The secondary runway (Runway 02L/20R) has a length of 3,200 meters and a width of 45 meters. Not yet equipped with navigational aids and lighting facilities, it is for Visual Flight Rules only.
San Miguel’s NMIA will have four runways good for 100 million passengers—Runway 1 (45m x 3500m); Runway 2 (45m x 2600m); Runway 3 (45m x 3500m); and Runway 4 (45m x 2600m). Ramon Ang promises to build an additional two runways (to make it six) to service up to 200 million passengers.
Ang says with the NMIA, tourist arrivals will increase to 20 million, from barely seven million at present. Assuming two workers per tourist, 20 million translate into 40-million jobs. Aviation contributes 9 percent of economic activity or GDP which amounts to P17 trillion. Of P1.53 trillion aviation GDP, 70 percent or P1.07 trillion is contributed by NAIA.
If NAIA is phased out, that P1.07 trillion (6.3 percent of GDP) contributed to the economy will come from San Miguel’s NMIA. Commercial aviation grows by 4 percent- 5 percent yearly so that in 10 years, NMIA’s contribution to the economy will be P1.6 trillion.
In Clark, Changi has the advantage of helping manage an existing airport undergoing expansion. Its capacity will be limited—4.1-million passengers per annum (ppa) at the old terminal, eight million ppa at the new terminal (completed in 2020), 22 million in the second phase, and 46 million in the third.
In Bulacan, Incheon Airport has the advantage of helping develop a brand-new airport from the ground up, using its experience and technology developing and managing Seoul’s Incheon which was also built on reclaimed land.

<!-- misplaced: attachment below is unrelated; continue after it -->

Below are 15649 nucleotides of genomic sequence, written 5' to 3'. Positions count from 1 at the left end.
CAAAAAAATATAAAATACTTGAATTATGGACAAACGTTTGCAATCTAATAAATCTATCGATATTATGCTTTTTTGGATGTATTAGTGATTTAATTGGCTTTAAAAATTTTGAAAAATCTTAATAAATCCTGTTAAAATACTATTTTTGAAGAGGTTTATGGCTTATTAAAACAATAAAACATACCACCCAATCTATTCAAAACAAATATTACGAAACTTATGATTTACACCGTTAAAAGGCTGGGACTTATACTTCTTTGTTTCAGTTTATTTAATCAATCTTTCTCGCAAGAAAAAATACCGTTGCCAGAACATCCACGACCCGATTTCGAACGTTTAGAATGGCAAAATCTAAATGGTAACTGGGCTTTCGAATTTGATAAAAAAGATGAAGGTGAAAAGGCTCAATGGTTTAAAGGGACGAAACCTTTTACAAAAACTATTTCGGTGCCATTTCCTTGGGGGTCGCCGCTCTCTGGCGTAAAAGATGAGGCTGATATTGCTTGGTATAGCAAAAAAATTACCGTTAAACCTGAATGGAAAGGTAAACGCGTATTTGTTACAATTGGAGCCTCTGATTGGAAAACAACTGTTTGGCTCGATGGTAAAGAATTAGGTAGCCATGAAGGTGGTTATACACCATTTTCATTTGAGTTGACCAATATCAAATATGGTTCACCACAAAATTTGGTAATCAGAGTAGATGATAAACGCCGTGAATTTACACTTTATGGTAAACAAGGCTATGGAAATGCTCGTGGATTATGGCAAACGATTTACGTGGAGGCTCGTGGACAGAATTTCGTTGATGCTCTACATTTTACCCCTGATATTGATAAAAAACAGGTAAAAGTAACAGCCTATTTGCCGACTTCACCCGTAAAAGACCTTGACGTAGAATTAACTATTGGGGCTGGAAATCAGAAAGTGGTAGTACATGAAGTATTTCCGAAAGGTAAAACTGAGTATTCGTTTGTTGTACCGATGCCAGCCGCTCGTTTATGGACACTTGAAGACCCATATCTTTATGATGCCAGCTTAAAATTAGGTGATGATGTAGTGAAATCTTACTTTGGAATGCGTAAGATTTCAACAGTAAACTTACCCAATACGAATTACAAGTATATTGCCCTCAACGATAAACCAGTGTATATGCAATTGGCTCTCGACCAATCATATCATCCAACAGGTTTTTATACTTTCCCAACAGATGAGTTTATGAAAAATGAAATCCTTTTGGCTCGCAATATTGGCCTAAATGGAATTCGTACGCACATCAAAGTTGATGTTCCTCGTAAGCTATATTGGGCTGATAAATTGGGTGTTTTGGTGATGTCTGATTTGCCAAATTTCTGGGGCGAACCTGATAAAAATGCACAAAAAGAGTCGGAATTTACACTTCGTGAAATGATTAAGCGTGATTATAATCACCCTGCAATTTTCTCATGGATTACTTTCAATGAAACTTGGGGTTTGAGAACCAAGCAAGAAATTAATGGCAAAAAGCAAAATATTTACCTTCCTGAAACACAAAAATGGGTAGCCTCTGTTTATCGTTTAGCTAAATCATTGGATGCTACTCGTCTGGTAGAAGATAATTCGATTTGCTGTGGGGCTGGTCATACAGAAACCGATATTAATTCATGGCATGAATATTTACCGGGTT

Also, with Incheon partnering with San Miguel, other South Korean industrial giants could be enticed to come to the Philippines.
The Land of the Morning Calm is the world’s 11th largest economy which is worth $1.645 trillion. It is the world’s sixth-largest steel producer and third largest in cement. Korea’s R&D spending, at 3 percent of GDP, during 2000 to 2006 exceeded that of China, Russia, and the US. Its top exports of electrical machinery, machinery (including computers), vehicles, and ships.
San Miguel is keen to go into integrated steel million to produce high grade steel and is expanding its cement production exponentially to make it a cement export powerhouse.
Commercial aviation is booming in Asia. There were 8.2-billion air passengers in 2017, according to the Airports Council. They will swell to 20.9-billion by 2040, at an annual growth rate of 4.1 percent. Of the 12.7 billion increase, from 8.2 billion to 20.9 billion, half or 6.35 billion will be handled by Asia Pacific airports. About 4 billion (19 percent) of the 20.9 billion air passengers by 2040 will be Chinese.
Four billion Chinese will fly by air in 22 years. Indeed, over 60 percent of air passengers will come from emerging and developing economies like the Philippines. Vietnam, India, Saudi Arabia, the United Arab Emirates, and China will be the fastest growing in air passenger traffic from 2017 to 2040.
Transportation Secretary Art Tugade is right in promoting the multiple airport strategy for Manila.
South Korea has a population of 51 million. It gets 13.3-million tourists yearly. Singapore has a population of 5.3 million. It gets 17-million tourists. The Philippines has a population of 110 million. It gets just below seven-million arrivals a year. Using the South Korea ratio of one tourist for every four South Koreans, the Philippines should easily attract 27-million tourists a year—thanks to San Miguel’s Bulacan airport, and of course, Clark.